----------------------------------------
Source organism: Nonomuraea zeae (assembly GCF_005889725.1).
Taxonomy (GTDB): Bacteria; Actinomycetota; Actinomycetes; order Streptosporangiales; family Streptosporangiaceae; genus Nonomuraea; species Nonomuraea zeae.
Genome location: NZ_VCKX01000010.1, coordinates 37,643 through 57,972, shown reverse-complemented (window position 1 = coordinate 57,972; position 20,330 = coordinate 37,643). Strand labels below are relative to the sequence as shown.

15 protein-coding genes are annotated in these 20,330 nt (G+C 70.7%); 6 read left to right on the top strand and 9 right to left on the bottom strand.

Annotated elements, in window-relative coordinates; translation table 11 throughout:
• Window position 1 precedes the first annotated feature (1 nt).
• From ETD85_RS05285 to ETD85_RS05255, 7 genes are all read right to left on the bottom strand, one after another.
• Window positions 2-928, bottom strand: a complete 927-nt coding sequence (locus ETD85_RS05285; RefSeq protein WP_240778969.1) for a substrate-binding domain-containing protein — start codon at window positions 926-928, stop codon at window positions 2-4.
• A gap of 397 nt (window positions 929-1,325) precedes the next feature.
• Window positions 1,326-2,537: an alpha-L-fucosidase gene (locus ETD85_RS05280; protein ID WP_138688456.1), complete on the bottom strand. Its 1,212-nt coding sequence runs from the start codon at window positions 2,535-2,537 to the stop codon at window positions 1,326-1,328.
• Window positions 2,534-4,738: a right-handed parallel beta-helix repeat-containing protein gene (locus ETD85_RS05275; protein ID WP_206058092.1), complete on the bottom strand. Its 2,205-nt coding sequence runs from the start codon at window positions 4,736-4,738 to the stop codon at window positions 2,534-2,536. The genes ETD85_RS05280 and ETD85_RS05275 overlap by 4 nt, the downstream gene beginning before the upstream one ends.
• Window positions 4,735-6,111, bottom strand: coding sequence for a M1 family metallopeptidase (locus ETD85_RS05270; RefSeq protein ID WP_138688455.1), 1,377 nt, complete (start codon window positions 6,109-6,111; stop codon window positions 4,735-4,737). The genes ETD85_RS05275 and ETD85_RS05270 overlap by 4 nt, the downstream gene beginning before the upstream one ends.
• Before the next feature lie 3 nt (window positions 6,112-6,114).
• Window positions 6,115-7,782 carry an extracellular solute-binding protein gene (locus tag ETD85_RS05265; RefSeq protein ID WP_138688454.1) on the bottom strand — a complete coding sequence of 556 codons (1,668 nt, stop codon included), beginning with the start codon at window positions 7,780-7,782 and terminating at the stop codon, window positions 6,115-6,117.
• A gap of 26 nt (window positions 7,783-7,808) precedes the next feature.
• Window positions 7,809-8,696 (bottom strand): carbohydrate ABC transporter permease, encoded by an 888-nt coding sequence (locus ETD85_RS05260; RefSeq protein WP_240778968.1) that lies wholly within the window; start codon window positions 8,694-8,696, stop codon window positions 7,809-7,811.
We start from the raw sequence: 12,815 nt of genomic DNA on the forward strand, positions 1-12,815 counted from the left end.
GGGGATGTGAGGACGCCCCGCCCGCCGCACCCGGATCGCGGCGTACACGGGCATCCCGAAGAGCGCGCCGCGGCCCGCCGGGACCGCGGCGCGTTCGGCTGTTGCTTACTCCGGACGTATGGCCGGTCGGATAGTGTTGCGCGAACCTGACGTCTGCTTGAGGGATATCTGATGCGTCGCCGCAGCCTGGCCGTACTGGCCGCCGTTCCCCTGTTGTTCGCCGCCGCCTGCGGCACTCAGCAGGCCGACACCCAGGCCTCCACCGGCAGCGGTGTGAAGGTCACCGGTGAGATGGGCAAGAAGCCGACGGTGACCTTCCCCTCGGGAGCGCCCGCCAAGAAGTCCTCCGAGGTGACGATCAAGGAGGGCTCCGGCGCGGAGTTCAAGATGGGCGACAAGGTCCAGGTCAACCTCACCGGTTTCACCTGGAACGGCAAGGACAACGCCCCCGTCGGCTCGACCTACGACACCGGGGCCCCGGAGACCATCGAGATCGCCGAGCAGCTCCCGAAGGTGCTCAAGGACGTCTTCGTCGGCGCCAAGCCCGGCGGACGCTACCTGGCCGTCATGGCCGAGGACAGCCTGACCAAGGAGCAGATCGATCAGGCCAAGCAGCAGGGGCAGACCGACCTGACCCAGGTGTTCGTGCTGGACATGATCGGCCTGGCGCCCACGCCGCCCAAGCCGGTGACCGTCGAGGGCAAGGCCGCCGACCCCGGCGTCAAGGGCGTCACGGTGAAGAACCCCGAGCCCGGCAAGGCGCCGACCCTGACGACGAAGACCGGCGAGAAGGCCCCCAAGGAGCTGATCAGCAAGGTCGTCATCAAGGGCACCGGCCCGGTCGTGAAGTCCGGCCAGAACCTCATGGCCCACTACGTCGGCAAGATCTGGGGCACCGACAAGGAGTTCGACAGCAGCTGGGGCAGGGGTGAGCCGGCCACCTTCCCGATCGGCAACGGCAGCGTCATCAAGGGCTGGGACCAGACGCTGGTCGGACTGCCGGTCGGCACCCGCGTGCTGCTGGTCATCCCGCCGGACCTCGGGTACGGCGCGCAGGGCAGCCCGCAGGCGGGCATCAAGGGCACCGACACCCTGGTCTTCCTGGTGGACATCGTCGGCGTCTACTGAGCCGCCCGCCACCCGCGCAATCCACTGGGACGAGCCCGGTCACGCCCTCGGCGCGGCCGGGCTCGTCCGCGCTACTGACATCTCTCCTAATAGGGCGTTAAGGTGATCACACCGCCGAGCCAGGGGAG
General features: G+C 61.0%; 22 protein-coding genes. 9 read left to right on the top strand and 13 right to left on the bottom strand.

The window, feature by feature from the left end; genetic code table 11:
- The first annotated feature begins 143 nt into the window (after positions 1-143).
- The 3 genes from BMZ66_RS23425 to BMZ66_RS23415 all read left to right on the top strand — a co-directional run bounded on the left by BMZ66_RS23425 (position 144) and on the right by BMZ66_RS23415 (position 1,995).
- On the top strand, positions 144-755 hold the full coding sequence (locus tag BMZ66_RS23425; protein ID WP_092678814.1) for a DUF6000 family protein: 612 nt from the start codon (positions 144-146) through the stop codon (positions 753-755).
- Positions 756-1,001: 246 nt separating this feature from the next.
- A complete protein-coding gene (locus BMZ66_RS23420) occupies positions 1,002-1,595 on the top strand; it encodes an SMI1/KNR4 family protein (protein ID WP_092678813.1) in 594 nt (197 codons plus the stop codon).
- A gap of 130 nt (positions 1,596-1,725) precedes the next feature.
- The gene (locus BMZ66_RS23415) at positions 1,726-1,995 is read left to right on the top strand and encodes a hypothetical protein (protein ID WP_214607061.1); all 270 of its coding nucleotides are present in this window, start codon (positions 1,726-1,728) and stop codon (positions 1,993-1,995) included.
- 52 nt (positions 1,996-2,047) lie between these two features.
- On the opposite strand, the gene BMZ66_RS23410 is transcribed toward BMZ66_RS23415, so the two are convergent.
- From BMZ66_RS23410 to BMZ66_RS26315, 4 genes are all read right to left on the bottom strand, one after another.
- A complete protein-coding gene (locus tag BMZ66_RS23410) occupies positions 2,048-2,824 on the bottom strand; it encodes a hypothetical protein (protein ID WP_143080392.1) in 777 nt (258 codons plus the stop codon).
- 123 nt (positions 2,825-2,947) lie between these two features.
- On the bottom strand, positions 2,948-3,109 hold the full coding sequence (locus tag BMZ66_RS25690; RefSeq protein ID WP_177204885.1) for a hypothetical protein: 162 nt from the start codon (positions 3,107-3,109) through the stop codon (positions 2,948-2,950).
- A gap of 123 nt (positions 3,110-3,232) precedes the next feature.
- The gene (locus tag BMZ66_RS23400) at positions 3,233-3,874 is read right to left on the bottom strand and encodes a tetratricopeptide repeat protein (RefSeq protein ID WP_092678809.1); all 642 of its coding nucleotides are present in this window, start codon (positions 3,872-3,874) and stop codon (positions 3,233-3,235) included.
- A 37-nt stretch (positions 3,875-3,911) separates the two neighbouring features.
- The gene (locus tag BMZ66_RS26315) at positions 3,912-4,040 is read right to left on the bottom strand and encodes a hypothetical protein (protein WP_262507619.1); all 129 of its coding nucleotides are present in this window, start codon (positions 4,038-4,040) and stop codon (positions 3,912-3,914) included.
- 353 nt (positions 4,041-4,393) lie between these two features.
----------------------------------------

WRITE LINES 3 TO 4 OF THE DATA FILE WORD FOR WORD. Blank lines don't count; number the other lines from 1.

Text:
Genome location: NZ_VCKX01000010.1, coordinates 37,643 through 57,972, shown reverse-complemented (window position 1 = coordinate 57,972; position 20,330 = coordinate 37,643). Strand labels below are relative to the sequence as shown.

15 protein-coding genes are annotated in these 20,330 nt (G+C 70.7%); 6 read left to right on the top strand and 9 right to left on the bottom strand.